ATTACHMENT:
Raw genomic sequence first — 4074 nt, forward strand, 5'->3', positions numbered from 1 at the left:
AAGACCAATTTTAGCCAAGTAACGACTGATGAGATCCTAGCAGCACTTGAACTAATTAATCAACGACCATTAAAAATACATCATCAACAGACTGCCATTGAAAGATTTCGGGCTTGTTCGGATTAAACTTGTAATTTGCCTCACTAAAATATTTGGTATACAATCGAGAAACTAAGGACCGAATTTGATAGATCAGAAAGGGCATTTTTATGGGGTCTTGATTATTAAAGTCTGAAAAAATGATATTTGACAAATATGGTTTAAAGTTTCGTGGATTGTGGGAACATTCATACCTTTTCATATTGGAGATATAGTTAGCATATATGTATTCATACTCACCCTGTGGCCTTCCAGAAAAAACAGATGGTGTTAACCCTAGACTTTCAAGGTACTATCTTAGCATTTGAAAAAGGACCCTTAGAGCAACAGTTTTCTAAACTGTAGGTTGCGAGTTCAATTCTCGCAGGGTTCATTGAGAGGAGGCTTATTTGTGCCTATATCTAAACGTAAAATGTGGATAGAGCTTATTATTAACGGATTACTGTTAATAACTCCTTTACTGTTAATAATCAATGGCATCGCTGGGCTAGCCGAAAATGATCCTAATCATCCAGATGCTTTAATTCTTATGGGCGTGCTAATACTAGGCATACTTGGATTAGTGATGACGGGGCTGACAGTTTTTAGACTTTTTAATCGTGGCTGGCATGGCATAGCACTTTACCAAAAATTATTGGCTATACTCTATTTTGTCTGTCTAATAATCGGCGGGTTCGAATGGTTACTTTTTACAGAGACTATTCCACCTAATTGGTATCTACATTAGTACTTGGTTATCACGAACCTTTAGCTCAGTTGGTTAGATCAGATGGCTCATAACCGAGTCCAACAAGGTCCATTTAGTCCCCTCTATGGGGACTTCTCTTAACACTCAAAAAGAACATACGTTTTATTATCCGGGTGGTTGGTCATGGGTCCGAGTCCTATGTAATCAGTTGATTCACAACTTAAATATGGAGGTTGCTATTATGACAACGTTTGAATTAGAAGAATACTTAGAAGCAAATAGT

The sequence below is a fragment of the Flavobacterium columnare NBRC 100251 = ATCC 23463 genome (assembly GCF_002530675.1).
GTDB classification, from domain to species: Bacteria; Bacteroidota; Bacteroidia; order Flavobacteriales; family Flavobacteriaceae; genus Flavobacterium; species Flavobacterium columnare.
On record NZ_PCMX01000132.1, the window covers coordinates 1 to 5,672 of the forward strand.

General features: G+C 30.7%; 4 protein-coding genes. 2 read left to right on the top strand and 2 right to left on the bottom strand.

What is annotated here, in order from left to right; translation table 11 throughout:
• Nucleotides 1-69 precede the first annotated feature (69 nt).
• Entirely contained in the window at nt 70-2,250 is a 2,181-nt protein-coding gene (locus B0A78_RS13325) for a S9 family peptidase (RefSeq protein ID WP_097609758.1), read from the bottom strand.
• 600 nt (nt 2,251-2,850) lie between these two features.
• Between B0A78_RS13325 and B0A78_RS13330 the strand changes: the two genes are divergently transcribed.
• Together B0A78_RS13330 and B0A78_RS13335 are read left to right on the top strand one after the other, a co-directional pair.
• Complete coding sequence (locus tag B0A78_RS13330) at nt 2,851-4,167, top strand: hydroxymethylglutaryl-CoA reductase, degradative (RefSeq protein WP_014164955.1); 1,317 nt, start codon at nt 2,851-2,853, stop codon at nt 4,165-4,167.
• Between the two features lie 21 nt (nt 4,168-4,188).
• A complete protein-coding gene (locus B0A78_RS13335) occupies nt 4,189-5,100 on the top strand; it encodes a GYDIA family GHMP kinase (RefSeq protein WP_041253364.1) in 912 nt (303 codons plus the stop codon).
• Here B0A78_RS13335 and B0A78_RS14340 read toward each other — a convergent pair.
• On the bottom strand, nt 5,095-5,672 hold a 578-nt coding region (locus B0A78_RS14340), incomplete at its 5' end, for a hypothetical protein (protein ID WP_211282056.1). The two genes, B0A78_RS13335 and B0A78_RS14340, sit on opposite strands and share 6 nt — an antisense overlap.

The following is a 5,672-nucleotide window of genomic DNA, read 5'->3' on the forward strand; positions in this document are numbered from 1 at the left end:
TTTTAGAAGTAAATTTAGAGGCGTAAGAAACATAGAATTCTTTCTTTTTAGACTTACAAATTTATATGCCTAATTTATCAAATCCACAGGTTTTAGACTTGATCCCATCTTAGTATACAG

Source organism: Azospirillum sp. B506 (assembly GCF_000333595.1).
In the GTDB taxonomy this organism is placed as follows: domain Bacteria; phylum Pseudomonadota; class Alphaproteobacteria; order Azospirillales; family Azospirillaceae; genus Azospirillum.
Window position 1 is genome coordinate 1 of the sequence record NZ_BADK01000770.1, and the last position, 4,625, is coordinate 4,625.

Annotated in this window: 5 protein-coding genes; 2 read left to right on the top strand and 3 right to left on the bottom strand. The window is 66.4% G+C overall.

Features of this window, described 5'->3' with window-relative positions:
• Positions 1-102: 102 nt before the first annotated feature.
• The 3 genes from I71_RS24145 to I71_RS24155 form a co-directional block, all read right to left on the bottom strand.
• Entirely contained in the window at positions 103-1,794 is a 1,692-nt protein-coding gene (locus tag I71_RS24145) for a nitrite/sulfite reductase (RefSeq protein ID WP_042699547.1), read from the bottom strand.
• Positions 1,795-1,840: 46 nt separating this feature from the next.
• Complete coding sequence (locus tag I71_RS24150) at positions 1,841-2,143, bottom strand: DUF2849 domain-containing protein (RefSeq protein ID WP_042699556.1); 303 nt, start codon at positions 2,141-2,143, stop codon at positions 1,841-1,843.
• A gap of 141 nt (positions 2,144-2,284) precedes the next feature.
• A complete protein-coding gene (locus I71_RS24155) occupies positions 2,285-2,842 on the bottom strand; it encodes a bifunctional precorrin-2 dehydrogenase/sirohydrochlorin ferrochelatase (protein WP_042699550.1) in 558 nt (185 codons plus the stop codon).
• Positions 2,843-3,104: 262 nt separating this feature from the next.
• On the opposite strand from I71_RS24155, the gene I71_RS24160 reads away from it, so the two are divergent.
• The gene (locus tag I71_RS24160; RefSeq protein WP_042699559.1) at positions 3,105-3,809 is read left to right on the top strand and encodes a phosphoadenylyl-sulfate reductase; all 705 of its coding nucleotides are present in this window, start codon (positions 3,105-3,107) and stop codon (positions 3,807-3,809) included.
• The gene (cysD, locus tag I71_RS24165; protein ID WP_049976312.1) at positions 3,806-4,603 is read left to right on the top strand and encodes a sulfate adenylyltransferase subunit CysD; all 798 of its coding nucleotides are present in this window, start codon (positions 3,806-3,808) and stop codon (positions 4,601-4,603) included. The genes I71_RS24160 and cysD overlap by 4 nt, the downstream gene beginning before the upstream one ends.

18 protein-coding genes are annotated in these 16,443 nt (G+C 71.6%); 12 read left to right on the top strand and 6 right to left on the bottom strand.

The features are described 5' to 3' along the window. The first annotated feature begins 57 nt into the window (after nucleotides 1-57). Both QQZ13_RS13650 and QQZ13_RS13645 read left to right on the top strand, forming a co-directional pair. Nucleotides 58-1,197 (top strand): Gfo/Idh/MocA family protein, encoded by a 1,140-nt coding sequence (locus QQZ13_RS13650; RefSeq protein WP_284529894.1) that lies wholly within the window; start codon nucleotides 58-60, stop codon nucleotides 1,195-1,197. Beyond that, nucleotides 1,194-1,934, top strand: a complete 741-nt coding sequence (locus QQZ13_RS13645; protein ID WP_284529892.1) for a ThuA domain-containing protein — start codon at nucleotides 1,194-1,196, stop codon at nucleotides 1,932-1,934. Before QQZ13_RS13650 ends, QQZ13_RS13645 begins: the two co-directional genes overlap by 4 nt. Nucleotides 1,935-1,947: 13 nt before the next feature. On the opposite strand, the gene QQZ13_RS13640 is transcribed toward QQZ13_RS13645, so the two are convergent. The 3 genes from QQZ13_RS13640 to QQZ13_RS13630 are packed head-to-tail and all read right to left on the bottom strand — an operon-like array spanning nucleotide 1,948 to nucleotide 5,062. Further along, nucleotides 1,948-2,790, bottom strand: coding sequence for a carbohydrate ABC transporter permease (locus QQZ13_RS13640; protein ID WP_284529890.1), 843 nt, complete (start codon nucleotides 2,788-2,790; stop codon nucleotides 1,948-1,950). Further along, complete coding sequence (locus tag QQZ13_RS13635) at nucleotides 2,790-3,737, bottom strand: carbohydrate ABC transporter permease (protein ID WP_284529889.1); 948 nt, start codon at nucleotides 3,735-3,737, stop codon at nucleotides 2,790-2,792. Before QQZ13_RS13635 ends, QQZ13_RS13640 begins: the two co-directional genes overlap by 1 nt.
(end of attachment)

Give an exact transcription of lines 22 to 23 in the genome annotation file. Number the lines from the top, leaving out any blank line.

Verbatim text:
Window position 1 is genome coordinate 1 of the sequence record NZ_BADK01000770.1, and the last position, 4,625, is coordinate 4,625.

Annotated in this window: 5 protein-coding genes; 2 read left to right on the top strand and 3 right to left on the bottom strand. The window is 66.4% G+C overall.